This is the dark view, quite futuristic of the whole thing. Like a spaceship... The flash commander don't work so well when there's heavy metal stuff in front of the strobe, hence only the right flash sparked a bit of light. a too high shutter speed and a not too open f-stop did the rest.
I wonder why this one came up so green, I shoot in cloudy WB and should have been warmer, but maybe this IS warmer, for the light I was using... No flash here, just available light at f3.2
Here we have both SB600 working, one is low on my right and the other one is on top of the white cabinet. There's a lot of reflecting and shining stuff here, the light is bouncing all over the place but hey, this is a dork at work, don't forget this. f5.6 sunny WB
A couple of bonus images, this one I don't have a clue of what it is. I put the flash on top of it to spread some light from above. Looks pretty average to me. f4.5 Sunny WB.
At least I know what this is. Flash still above but eventually who cares, is not a good take.
These shots have been taken with a Nikon D80 and Nikkor 10.5 Fisheye. It was darn hot down there. I know is a dirty job but somebody has to do it :-)
Thursday, September 4, 2008
The train trip was relaxing and comfortable. I love trains as much as I started hating airplanes. I spend a good deal of time travelling from one end of the world to the other during the tropical fishing season and I'm getting planephobic, if I'm allowed to say. But trains are different and the AVE (Spanish high speed trains) offers a beauty of a ride. Is fast, quiet, spacious and in less than 3 hours it delivers you to the Malaga station, something that by car takes at least around 5 hours and dimes. During the trip I took some horrible pictures that nobody would ever want to see. Thus, since this is a diary of my week-end I will show them, sorry!
In the evening we approached Barbate, our port for the night and we saw an helicopter and a rescue boat working right on the area of Cape Trafalgar, a good chance to use my 200mm. Now, you have to understand that in Barbate there's one of my favourite restaurant ever. I have been there with some Japanese friends a couple of years before, again with Fernando and his boat, and just loved it. El Campero is the name, and if you ever happen in this pretty ugly and not too interesting town, please pay it a visit. The entrees are just fabulous, but my target was pretty clear: Toro sashimi.
Barbate is a major point of Bluefin Tuna processing and harvesting. The Almadrabas (giant fish traps) still catch a good deal of giants before they enter the Mediterranean for the spawning, and the tuna meat is either sent to Japan (the largest part), a bit to the Spanish market and a part is treated locally in form of canned Tuna, smoked etc.
Wednesday, September 3, 2008
I thought the idea was brilliant and knowing Doug's skill on the PC keyboard would have come out great. I contacted Hideyuki Kitamura, probably one of the most experienced jigger in Japan and sure enough one of the most respected. My friend Setsuo Hamanaka (http://www002.upp.so-net.ne.jp/Ham/) helped with the logistic and communication and Dough brought in Ben Secrets, an excellent fisherman from California who, while working for Shimano, not only helped them putting out the "Butterfly Jigging" campaign, one of the smartest marketing campaign done recently in the fishing history, but also learned a lot from the Japs Shimano-pros. By the way, Ben is now at Accurate (www.accuratefishing.com), and the American brand came out with some amazing conventional and spinning reels for jigging, machines that I am lucky enough to use.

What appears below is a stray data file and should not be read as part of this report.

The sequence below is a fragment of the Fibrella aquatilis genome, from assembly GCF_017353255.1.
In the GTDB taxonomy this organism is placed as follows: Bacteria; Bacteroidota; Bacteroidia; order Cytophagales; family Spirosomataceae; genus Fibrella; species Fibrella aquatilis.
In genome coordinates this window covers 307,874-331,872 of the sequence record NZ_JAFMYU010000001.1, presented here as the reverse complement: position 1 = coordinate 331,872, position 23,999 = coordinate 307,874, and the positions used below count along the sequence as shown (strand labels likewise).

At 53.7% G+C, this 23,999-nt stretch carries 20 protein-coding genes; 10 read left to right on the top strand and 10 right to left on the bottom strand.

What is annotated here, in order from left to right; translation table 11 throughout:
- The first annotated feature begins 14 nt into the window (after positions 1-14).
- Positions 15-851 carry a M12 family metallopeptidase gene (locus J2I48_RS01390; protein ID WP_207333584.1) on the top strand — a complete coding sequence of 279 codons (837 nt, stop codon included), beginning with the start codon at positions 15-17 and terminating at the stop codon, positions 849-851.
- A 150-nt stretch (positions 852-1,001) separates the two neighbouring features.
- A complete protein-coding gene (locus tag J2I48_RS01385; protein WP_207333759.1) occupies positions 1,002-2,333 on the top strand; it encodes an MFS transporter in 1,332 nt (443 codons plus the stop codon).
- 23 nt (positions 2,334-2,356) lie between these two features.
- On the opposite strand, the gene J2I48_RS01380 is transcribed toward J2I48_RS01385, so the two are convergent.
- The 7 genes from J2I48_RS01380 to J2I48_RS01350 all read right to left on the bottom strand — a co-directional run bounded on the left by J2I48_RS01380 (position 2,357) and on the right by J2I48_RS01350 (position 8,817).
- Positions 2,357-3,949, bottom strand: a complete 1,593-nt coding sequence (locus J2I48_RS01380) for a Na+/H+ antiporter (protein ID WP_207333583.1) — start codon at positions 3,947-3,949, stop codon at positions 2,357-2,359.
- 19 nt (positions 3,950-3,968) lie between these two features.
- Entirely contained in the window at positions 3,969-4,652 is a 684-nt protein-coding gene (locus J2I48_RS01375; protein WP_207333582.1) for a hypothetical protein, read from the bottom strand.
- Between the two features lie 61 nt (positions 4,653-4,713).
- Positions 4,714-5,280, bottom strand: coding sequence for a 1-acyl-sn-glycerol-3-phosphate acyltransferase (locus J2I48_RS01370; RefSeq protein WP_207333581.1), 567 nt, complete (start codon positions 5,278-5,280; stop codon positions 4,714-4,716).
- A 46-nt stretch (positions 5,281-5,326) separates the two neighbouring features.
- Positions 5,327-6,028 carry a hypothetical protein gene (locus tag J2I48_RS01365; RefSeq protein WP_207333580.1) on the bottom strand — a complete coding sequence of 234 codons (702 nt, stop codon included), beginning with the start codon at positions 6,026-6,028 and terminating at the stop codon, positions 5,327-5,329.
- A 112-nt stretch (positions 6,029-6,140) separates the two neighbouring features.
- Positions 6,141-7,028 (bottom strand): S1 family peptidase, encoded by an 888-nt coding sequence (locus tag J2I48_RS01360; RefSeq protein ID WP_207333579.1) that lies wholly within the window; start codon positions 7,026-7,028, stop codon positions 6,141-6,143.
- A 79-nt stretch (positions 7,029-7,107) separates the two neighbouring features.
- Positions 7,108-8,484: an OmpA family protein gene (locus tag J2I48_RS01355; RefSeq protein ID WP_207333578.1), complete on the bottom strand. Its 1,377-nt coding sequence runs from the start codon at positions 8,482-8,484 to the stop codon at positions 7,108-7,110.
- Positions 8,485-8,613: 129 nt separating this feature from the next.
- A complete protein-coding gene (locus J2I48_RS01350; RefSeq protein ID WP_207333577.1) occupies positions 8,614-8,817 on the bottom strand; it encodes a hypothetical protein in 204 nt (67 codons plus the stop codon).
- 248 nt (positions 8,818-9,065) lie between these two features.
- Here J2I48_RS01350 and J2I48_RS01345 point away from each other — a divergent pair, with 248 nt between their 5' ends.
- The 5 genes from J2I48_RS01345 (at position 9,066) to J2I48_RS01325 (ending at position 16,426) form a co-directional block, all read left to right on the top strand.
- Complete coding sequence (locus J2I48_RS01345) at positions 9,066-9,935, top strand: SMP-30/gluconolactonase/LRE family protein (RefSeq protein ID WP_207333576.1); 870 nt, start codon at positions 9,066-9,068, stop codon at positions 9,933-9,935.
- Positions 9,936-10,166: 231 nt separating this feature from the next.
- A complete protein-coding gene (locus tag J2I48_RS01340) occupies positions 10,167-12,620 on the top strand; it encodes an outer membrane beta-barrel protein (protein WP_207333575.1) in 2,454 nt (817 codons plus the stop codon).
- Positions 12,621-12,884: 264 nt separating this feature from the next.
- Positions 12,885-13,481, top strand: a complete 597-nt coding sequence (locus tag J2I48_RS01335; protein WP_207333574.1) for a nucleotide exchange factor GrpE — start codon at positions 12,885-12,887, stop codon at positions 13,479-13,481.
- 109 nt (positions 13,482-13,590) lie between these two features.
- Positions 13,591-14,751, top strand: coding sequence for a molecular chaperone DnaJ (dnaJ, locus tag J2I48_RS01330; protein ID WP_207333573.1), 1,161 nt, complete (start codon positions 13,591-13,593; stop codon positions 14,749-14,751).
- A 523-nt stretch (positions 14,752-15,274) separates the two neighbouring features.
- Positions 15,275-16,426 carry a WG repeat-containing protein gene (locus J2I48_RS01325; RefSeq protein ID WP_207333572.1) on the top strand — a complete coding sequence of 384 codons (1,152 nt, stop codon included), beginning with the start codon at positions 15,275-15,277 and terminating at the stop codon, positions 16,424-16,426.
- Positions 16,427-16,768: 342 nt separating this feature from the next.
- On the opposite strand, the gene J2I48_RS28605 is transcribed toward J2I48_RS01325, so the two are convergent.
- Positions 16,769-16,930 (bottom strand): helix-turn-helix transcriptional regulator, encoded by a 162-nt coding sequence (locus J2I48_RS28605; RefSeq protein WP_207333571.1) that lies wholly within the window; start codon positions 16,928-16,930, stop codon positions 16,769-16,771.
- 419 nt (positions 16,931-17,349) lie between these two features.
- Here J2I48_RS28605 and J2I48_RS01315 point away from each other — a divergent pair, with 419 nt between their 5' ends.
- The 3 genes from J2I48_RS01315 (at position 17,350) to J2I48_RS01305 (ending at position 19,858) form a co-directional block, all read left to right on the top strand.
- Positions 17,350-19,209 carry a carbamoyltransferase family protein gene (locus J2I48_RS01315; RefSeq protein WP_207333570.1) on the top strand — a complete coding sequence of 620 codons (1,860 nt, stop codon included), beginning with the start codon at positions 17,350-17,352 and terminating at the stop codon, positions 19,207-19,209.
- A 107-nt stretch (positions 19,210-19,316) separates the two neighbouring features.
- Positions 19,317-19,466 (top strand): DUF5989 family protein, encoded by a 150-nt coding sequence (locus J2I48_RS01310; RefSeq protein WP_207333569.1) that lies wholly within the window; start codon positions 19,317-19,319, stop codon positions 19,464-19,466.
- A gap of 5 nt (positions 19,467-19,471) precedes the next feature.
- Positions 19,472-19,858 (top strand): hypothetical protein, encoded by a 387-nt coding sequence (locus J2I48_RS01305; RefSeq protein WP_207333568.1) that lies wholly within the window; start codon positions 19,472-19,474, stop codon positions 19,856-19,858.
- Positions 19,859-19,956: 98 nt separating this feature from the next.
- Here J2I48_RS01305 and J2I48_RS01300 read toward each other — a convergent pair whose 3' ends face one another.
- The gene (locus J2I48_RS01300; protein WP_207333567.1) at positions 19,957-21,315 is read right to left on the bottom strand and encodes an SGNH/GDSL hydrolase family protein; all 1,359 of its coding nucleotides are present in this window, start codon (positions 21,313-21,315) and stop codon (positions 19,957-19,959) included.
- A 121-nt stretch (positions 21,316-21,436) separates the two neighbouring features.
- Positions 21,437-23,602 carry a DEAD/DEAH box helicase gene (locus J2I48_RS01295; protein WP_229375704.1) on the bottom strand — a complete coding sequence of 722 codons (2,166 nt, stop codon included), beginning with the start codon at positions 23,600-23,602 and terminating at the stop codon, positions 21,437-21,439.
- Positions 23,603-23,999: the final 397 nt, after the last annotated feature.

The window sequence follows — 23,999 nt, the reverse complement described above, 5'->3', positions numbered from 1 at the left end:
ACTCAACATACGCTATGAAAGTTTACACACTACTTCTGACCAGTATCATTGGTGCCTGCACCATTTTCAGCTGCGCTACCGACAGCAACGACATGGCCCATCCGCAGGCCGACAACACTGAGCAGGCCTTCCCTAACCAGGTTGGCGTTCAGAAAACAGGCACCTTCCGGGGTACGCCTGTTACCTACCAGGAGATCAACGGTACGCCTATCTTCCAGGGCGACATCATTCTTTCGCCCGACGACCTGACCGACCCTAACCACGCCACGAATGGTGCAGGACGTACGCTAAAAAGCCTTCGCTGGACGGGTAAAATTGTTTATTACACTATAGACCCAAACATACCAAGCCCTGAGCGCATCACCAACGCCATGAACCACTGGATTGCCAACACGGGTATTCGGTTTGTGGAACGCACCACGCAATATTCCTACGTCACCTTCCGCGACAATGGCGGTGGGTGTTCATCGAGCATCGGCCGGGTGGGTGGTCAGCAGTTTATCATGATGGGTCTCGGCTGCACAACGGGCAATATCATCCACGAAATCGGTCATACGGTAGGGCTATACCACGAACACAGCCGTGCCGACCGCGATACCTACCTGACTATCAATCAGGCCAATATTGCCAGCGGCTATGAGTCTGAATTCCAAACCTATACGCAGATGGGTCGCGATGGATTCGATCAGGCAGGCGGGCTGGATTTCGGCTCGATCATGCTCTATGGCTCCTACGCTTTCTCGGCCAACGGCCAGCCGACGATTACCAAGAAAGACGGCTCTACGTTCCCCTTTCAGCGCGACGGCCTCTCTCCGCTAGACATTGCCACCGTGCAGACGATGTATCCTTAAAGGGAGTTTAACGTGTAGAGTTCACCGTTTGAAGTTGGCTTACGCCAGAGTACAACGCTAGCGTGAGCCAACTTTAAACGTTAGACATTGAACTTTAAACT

Hideyuki gave us all a major class of how to fish in a sea that those days was not too generous. He hammered the critters while I could barely follow his lead. I have learnt a lot from him, and you can learn too by reading his comments.
The article is great, Doug nailed it, picking the best from the best. The most important tips and information are there, available for those who know how to "read" them and put them in practice. The issue is September/October, you shouldn't miss it.
Situation nº 2. Me and my friend Mario in El Hierro island, Canary Archipelago. Our skipper finds a pack of hungry Wahoos. I am fishing with a 30 and a 50lb jigging rods, first without wire, then with a small piece. I hook 5 Wahoos in a row while Mario is looking at me in disbelief. I manage to loose each one of them because either they cut me off, snap the line or break the wire, due to a bad haywire twist.
The story doesn't end here.
Ascension island. Wahoo are not a pest but they are there and show up every once in a while. I'm fishing with 4 other guys. 3 of them hook and land a Wahoo without using wire, and when I decide that is my time for a try I put a lighter jig near a school of Bonitos where I saw some Wahoo sniffing around and drop it a bit up current. The small iron hit the water, line start coming off the reel at the usual pace and all of a sudden it is dead. Nothing comes out of the spool anymore. The jig is done, a Wahoo took it probably 5 meters below the surface on my very first specific "Wahoo cast" and cut the mono leader like butter.
I have similar stories at the Maldives, Panama, Costa Rica etc etc. In about one month I will be probably fishing Bermuda, a pretty new spot for jigging, quite an exciting experience. Is full of these toothed critters, and I know that my friends will sure land some. I don't know whether to bring a lot of wire, or a rabbit's leg, is a hard call. Doomed? Maybe, I'll let you know when I come back